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by
Howard Nemerov

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August 1, 2011 - 4:25 pm

Lawyer Jack D’Aurora penned an op-ed in the Columbus Dispatch claiming that gun ownership causes more crime. Here’s two of his quotes:

“Mark Duggan of the University of Chicago estimates that 500,000 guns are stolen annually. Stolen guns mean more gun violence.”

“Some research shows that as guns become more available to law-abiding citizens, crime increases and additional problems are created.”

Since 2001, the average homicide rate for Right-to-Carry (RTC) states–whose liberal laws enable law-abiding citizens to carry concealed handguns–declined 12.8%, compared to 3.3% for non-RTC states. Moreover, the difference in violent crime rates between RTC and non-RTC states increased over time, as shown in the chart below.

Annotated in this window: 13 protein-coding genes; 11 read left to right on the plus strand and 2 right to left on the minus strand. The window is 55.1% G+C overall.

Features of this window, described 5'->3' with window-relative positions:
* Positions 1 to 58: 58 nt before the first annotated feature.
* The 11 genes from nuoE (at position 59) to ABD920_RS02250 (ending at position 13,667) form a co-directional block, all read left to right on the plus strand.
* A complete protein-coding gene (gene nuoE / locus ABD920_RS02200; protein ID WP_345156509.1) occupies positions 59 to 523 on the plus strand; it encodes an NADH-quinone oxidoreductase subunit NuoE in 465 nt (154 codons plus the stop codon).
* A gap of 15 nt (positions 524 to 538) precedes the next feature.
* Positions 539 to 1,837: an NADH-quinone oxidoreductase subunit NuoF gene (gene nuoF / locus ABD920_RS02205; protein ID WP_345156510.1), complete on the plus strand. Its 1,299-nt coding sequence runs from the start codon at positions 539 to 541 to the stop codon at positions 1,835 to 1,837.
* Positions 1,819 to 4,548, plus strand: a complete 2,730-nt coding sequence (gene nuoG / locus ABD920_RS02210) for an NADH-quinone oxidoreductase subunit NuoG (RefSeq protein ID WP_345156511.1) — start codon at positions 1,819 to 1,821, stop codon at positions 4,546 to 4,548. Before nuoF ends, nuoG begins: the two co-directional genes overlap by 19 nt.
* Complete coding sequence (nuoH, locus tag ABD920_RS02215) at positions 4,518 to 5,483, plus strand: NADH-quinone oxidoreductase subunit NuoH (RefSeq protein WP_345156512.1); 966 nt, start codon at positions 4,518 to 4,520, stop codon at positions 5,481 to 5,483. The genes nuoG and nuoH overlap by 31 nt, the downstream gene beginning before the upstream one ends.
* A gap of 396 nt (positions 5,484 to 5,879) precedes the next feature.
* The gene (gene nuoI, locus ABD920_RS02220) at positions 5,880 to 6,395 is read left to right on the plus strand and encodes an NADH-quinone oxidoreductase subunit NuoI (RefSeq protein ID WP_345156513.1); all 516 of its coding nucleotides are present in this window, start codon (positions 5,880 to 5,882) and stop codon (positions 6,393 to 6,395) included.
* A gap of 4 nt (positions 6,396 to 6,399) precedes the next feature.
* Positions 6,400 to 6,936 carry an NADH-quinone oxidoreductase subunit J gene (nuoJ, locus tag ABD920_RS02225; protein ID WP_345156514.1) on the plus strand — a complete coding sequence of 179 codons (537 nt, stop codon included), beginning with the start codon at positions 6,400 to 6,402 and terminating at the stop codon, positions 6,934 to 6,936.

The following chart shows a similar trend for murder.

Moreover, rates have been trending downwards in RTC states while remaining level in non-RTC states.

My research shows that concealed carry licensees are far more law-abiding than the adult non-licensee population, among states reporting convictions. In Texas, non-licensees commit FBI major crimes (e.g. murder, burglary) 9.6 times more often than licensees. Florida, Minnesota and Michigan have similar results.

Bottom line: If the general public were as law-abiding as concealed carry licensees, there would be a 98% drop in FBI major crime, with billions of dollars saved each year in related costs to victims and society. Putting it in context, such savings equals about 40% of a state’s education budget.

Since 2000, Americans have bought over 5 million firearms annually. According to this law lobbyist’s rhetoric, RTC states should be more violent. But that’s the difference between rhetoric and reality.

Former civilian disarmament supporter and medical researcher Howard Nemerov investigates the civil liberty of self-defense and examines the issue of gun control, resulting in his book Four Hundred Years of Gun Control: Why Isn’t It Working? He appears frequently on NRA News as their “unofficial” analyst and was published in the Texas Review of Law and Politics with David Kopel and Carlisle Moody.
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